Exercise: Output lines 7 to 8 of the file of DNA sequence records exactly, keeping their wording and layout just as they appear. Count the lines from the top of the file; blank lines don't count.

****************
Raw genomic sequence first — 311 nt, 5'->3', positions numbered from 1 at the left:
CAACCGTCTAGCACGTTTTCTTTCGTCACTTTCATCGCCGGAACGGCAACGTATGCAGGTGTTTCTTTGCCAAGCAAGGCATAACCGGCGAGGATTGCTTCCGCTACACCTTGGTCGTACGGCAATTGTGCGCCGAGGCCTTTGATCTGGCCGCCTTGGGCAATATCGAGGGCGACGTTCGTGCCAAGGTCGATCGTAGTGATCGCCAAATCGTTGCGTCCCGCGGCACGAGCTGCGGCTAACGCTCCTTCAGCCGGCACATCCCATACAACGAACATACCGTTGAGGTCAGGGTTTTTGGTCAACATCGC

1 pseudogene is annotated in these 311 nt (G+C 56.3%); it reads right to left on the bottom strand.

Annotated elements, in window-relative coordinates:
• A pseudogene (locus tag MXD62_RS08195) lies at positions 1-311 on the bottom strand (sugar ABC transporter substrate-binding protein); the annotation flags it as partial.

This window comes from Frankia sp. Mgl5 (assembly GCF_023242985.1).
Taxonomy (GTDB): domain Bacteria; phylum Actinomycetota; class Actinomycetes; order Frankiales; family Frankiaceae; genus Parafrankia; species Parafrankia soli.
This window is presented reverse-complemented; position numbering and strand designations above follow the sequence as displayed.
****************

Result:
Taxonomy (GTDB): domain Bacteria; phylum Actinomycetota; class Actinomycetes; order Frankiales; family Frankiaceae; genus Parafrankia; species Parafrankia soli.
This window is presented reverse-complemented; position numbering and strand designations above follow the sequence as displayed.